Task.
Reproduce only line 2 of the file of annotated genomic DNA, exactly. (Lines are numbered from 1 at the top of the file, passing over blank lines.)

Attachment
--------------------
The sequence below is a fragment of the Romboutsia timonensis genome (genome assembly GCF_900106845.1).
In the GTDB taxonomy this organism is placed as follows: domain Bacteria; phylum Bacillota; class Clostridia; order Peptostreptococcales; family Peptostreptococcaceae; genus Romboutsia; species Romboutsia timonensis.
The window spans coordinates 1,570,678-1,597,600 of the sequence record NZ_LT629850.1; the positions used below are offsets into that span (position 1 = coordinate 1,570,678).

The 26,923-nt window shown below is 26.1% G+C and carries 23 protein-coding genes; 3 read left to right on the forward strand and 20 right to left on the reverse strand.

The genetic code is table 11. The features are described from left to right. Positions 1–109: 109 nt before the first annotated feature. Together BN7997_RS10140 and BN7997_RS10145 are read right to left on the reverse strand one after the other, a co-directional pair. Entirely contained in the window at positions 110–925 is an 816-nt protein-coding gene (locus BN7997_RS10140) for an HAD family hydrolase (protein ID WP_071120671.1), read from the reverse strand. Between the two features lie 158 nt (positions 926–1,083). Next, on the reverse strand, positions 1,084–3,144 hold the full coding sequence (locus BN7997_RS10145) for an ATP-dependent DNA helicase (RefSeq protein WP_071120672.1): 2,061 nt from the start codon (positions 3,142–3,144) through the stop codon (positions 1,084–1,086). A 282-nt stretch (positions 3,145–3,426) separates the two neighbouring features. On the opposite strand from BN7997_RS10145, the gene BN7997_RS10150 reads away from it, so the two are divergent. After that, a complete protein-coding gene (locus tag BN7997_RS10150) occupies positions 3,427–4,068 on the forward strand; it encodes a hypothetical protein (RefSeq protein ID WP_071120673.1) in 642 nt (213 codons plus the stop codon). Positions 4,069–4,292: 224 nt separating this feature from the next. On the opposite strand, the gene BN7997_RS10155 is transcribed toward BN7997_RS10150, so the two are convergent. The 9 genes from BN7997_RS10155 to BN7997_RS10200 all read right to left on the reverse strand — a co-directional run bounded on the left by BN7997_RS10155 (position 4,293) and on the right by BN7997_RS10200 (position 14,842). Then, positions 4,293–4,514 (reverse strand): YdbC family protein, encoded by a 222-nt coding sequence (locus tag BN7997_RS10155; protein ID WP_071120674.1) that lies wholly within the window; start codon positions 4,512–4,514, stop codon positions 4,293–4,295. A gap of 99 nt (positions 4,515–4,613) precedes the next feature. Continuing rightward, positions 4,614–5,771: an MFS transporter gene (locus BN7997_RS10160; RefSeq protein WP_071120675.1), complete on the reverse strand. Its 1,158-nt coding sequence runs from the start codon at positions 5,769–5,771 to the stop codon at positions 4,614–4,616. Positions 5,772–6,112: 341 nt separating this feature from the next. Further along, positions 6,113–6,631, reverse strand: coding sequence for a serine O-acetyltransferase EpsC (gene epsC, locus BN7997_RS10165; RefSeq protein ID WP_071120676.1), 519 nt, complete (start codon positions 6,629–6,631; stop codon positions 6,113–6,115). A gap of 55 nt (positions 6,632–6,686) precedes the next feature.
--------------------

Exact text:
In the GTDB taxonomy this organism is placed as follows: domain Bacteria; phylum Bacillota; class Clostridia; order Peptostreptococcales; family Peptostreptococcaceae; genus Romboutsia; species Romboutsia timonensis.